Also check out Track Engine. Similar to Google Alerts, Track Engine can be used to identify when websites update, without you having to visit them. You can also set tracking perameters so customise the information you receive.
10. Google Insights
Insights For Search is a hugely useful tool.
You can use it in a number of ways. For example, you can track seasonal trends. This chart shows when interest is highest in basketball. The pattern of interest is a consistent, shape year after year. You could use this information to dictate the timing of your stories on certain topics.
11. Random Stumbling & Association
Sometimes stumbling about in unknown territory can be a great way to get the creative juices flowing.
Another fun option are Oblique Strategies cards.
Try famous quotes. Quotes contain universal truths, which you might be able to apply to your area of interest, in order to view things in a different way.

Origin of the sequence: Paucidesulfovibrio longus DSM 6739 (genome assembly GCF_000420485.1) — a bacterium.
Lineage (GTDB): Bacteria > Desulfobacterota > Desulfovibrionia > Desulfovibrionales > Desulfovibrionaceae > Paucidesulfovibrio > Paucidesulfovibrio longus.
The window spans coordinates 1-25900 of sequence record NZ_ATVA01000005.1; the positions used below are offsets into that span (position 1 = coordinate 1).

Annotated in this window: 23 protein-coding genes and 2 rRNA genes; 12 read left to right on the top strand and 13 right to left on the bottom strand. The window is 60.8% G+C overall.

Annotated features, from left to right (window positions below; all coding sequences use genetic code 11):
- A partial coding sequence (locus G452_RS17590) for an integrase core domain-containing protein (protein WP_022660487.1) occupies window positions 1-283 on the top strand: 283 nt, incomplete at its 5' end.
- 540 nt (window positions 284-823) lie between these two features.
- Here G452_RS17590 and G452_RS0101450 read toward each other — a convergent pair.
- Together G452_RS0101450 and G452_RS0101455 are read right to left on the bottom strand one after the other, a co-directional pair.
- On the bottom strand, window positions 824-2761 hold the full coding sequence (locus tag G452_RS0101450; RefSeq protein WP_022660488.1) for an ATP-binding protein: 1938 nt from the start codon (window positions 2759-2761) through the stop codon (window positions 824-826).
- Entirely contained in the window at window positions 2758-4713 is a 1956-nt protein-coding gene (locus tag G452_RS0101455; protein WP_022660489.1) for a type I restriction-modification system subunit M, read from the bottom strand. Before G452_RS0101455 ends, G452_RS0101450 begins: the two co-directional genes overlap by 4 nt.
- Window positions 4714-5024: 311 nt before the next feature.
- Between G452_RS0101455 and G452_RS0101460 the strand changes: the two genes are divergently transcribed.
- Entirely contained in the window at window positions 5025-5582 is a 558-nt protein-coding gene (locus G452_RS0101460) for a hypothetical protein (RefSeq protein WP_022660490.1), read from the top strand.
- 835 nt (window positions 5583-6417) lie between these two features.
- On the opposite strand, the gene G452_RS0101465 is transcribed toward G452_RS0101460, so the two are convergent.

Image collections are another. Search on various themes, and see what image comes back. Does the image prompt a fresh way of thinking?
Hold multiple, disconnected ideas in your head and see if you can discover a synergy. For example, a famous example is:
- A Red Traffic Light
- A cigarette
This led to the little red mark on cigarettes encouraging smokers to stop smoking when the cigarette burned down to that point, and thereby they could control their habit. More likely, it was a ruse to get smokers to go through a pack faster.
Got any strategies on how to generate story ideas? Add 'em to the comments below.